Presents the latest national statistics on BreastScreen, which aims to reduce illness and death resulting from breast cancer through organised screening to detect cases of unsuspected breast cancer in women, thus enabling early intervention.
BreastScreen Australia aims to reduce illness and death resulting from breast cancer through organised screening to detect cases of unsuspected breast cancer in women, thus enabling early intervention. Women aged 40 and over are eligible for free 2-yearly mammograms.
This report is the latest in the BreastScreen Australia monitoring report series, which is published annually to provide regular monitoring of national participation and performance for BreastScreen Australia. The report provides data for the 2011-2012 period of participation in BreastScreen Australia, as well as the latest available data on incidence and mortality.
The following statistics refer to the latest data available for women aged 50-69*.
*As part of the 2013-14 Federal Budget, the Australian Government committed $55.7 million over 4 years to expand BreastScreen Australia's target age range from 50-69 to 50-74. This report includes data from women screened when BreastScreen Australia actively targeted women aged 50-69.
How many women were diagnosed with, or died from, breast cancer?
In 2010, there were 7,449 new cases of invasive breast cancer diagnosed in Australian women aged 50-69. This is equivalent to 300 new cases per 100,000 women, and makes breast cancer the most common cancer affecting Australian women.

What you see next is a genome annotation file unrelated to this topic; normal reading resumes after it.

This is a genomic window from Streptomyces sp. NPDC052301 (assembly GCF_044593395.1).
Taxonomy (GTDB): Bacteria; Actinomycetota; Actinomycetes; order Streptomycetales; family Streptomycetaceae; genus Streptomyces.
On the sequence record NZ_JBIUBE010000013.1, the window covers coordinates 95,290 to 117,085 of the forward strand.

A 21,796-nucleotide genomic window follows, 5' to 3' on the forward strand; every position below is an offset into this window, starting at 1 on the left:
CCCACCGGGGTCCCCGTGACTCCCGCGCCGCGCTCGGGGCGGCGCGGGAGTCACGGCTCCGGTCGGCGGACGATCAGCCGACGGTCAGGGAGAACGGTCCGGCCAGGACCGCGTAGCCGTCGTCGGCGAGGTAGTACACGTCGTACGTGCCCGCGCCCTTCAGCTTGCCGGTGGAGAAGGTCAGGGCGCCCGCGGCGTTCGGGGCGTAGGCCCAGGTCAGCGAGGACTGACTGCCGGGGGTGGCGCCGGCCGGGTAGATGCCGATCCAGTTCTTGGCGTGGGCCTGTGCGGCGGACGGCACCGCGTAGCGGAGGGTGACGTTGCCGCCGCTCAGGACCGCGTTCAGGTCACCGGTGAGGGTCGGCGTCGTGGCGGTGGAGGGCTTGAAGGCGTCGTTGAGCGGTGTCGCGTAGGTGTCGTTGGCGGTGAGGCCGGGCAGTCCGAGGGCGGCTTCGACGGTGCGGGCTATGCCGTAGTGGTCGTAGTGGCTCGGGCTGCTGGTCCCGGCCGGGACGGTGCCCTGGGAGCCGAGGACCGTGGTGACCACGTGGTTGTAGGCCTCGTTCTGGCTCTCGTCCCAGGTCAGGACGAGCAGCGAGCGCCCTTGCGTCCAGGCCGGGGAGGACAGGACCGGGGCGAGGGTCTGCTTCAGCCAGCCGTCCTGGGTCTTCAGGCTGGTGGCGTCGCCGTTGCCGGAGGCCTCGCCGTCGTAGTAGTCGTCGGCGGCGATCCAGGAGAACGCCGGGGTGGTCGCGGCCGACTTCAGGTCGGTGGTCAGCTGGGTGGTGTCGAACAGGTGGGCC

Incidence has remained steady at around 300 per 100,000 women for over a decade.
In 2011, a total of 1,130 women aged 50-69 died from breast cancer, equivalent to 44 deaths per 100,000 women. This is similar to the rate for 2010, and makes breast cancer the second most common cause of cancer-related death for Australian women.
Breast cancer mortality fell from 68 deaths per 100,000 women in the target age range in 1991 (when BreastScreen Australia began) to 44 per 100,000 women in 2011.
Incidence of breast cancer was lower for Aboriginal and Torres Strait Islander women than for non-Indigenous women (221 compared with 266 new cases per 100,000 women), but mortality from breast cancer was higher (52 compared with 44 deaths per 100,000 women).
How many women participated in BreastScreen Australia?
In 2011-2012, more than 1.4 million women aged 50-69 had a screening mammogram through BreastScreen Australia, a participation rate of 55% for the target age group. This was unchanged from participation rates in 2009-2010 and 2010-2011.
Participation of Indigenous women was lower-38% of Aboriginal and Torres Strait Islander women in the population participated compared with 54% of non-Indigenous women.
How many women were recalled for further investigation?
In 2012, 11% of women screening for the first time were recalled for further investigation; 3% of women attending subsequent screens were recalled. These are similar to rates for 2011.
How many women had a small breast cancer detected?
Small breast cancers (≤15 mm in diameter) are associated with better treatment options and improved survival. A high proportion of invasive breast cancers detected were small in 2012: 47% of invasive breast cancers detected in those attending their first screen, and 61% in those attending subsequent screens. These are similar to the figures for 2011.